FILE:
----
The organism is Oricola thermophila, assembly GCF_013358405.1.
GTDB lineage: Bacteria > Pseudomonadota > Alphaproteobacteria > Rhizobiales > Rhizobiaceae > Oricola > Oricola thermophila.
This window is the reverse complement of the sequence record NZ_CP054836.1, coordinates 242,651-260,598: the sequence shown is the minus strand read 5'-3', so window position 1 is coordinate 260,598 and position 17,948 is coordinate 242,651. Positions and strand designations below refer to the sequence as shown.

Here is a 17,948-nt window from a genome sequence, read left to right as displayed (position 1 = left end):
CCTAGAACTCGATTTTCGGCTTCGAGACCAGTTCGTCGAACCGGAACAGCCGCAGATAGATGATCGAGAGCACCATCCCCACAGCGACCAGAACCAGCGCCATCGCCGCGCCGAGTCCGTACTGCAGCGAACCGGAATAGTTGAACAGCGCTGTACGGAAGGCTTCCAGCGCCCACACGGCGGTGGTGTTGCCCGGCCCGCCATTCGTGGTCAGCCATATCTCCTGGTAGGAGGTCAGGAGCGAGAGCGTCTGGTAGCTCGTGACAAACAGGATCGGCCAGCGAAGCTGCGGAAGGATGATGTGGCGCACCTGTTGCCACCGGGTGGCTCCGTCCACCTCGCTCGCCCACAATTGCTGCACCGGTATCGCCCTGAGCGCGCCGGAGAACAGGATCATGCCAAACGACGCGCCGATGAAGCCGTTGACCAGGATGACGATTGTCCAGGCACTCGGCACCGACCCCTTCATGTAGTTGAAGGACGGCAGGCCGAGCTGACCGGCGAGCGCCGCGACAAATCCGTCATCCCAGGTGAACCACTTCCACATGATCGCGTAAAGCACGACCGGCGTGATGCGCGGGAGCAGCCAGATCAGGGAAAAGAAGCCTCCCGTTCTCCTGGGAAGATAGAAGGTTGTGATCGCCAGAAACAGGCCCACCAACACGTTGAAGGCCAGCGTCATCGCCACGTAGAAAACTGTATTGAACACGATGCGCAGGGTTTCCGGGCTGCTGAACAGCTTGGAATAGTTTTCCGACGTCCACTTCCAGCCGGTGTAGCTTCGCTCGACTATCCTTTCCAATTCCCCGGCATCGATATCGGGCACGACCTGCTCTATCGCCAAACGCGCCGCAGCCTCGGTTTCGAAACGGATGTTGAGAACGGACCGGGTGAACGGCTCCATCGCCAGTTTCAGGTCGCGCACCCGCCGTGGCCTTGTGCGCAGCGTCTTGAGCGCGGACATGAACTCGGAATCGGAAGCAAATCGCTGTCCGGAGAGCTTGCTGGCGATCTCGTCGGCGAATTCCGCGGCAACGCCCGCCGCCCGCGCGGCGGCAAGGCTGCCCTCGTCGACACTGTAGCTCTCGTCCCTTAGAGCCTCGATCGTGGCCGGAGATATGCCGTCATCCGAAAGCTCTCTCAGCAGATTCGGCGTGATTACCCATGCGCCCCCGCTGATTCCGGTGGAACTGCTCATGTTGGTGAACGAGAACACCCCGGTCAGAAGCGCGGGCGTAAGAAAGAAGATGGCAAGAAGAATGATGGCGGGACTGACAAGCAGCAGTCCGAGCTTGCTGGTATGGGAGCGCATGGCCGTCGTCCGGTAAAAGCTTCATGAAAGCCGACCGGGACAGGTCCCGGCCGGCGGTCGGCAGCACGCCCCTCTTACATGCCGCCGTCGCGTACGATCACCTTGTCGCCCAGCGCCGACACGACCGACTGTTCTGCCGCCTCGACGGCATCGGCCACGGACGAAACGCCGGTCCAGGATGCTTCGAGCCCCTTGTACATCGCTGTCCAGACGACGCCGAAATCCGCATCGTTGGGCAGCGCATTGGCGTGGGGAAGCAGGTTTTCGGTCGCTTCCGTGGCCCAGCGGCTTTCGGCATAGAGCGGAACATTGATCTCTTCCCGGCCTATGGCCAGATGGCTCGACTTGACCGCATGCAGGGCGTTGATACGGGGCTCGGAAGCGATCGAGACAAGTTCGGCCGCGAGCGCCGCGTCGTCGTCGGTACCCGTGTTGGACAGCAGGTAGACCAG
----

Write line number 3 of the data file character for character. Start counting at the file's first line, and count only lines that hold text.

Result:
This window is the reverse complement of the sequence record NZ_CP054836.1, coordinates 242,651-260,598: the sequence shown is the minus strand read 5'-3', so window position 1 is coordinate 260,598 and position 17,948 is coordinate 242,651. Positions and strand designations below refer to the sequence as shown.